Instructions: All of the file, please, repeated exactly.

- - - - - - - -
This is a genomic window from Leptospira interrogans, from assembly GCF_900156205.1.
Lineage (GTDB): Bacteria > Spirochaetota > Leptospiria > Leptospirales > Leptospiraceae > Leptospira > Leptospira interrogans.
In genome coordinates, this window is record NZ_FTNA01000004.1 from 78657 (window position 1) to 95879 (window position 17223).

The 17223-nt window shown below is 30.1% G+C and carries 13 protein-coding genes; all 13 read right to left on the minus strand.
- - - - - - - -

This is a genomic window from Leptospira interrogans, from assembly GCF_900156205.1.
Lineage (GTDB): Bacteria > Spirochaetota > Leptospiria > Leptospirales > Leptospiraceae > Leptospira > Leptospira interrogans.
In genome coordinates, this window is record NZ_FTNA01000004.1 from 78657 (window position 1) to 95879 (window position 17223).

The 17223-nt window shown below is 30.1% G+C and carries 13 protein-coding genes; all 13 read right to left on the minus strand.